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Today's Stichomancy for Kylie Minogue

The first excerpt represents the past or something you must release, and is drawn from A House of Pomegranates by Oscar Wilde:

treated in exactly the same manner.' So they put their noses in the air, and looked very haughty, and were quite delighted when after some time they saw the little Dwarf scramble up from the grass, and make his way across the terrace to the palace.

'He should certainly be kept indoors for the rest of his natural life,' they said. 'Look at his hunched back, and his crooked legs,' and they began to titter.

But the little Dwarf knew nothing of all this. He liked the birds and the lizards immensely, and thought that the flowers were the most marvellous things in the whole world, except of course the Infanta, but then she had given him the beautiful white rose, and

The second excerpt represents the present or the deciding factor of the moment, and is drawn from On the Origin of Species by Charles Darwin:

better evidence of this can be required than that the two most experienced observers who have ever lived, namely, Kolreuter and Gartner, should have arrived at diametrically opposite conclusions in regard to the very same species. It is also most instructive to compare--but I have not space here to enter on details--the evidence advanced by our best botanists on the question whether certain doubtful forms should be ranked as species or varieties, with the evidence from fertility adduced by different hybridisers, or by the same author, from experiments made during different years. It can thus be shown that neither sterility nor fertility affords any clear distinction between species and varieties; but that the evidence from this source graduates away, and is doubtful in the same degree as is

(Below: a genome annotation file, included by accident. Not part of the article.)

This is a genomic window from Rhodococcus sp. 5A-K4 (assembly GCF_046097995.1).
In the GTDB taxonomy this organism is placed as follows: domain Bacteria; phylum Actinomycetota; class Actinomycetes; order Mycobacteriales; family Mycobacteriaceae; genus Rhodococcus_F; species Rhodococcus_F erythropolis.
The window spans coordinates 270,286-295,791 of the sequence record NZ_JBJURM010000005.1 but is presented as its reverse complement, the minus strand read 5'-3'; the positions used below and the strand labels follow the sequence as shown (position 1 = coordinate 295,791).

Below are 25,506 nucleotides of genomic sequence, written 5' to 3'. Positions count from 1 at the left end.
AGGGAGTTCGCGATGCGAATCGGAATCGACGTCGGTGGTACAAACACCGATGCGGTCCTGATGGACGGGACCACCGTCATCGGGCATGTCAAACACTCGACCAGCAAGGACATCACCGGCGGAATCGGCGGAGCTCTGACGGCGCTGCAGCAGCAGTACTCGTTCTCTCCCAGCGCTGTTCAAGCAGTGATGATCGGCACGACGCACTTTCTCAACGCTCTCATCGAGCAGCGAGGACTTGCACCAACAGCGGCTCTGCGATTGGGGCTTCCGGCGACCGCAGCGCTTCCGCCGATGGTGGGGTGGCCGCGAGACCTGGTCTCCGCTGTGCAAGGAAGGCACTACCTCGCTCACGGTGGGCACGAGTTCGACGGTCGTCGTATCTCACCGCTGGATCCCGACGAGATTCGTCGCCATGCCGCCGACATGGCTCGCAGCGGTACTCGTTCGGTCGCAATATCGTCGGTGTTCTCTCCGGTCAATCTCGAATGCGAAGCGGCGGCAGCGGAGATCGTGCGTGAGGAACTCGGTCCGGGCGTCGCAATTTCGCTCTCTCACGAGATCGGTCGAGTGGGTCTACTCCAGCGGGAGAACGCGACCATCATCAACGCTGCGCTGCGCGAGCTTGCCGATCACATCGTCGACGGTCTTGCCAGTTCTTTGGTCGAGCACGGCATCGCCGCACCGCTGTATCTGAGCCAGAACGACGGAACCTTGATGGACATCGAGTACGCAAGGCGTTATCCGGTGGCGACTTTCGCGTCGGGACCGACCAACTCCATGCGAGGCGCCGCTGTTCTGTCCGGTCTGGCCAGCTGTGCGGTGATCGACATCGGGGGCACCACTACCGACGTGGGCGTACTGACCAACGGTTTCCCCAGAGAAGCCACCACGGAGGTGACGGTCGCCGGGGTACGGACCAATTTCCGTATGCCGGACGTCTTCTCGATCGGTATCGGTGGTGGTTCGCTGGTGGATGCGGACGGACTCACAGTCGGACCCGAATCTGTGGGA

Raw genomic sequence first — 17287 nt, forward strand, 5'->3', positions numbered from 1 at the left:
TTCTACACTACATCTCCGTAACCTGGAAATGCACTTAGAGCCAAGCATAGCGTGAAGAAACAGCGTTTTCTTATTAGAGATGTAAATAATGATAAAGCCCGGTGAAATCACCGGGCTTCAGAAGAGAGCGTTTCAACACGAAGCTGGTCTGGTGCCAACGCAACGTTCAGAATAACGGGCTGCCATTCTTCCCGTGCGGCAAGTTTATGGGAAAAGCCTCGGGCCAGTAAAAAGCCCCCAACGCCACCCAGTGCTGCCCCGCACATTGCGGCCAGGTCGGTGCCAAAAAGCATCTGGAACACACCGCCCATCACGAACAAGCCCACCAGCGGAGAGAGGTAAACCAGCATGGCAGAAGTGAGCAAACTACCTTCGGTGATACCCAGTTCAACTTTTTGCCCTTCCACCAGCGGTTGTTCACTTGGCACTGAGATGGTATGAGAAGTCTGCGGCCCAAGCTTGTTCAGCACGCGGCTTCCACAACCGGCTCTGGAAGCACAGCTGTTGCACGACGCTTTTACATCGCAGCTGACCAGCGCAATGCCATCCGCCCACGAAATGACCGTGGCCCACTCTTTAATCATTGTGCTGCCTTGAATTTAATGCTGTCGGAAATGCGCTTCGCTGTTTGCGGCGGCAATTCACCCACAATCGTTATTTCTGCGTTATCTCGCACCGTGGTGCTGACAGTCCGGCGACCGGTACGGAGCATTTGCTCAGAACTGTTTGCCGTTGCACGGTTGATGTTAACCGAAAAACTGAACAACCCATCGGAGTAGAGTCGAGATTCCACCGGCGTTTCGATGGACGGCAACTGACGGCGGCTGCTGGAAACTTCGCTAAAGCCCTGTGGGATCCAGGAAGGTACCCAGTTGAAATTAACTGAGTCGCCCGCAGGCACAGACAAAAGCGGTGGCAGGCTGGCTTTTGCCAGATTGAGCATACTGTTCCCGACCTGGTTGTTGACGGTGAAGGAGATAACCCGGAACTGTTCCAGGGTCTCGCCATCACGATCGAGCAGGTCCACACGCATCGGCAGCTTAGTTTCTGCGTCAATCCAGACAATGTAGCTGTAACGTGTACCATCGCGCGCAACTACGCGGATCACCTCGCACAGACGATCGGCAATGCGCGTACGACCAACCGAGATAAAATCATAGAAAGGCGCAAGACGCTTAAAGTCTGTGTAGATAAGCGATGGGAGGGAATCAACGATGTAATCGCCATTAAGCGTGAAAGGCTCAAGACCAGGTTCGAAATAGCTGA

On the Origin of Species
The third excerpt represents the future or something you must embrace, and is drawn from Agnes Grey by Anne Bronte:

seeing me, he acknowledged my presence by a slight bow. I should have been invisible to Hatfield, or any other gentleman of those parts. 'I've delivered your cat,' he continued, 'from the hands, or rather the gun, of Mr. Murray's gamekeeper.'

'God bless you, sir!' cried the grateful old woman, ready to weep for joy as she received her favourite from his arms.

'Take care of it,' said he, 'and don't let it go near the rabbit- warren, for the gamekeeper swears he'll shoot it if he sees it there again: he would have done so to-day, if I had not been in time to stop him. I believe it is raining, Miss Grey,' added he, more quietly, observing that I had put aside my work, and was


Agnes Grey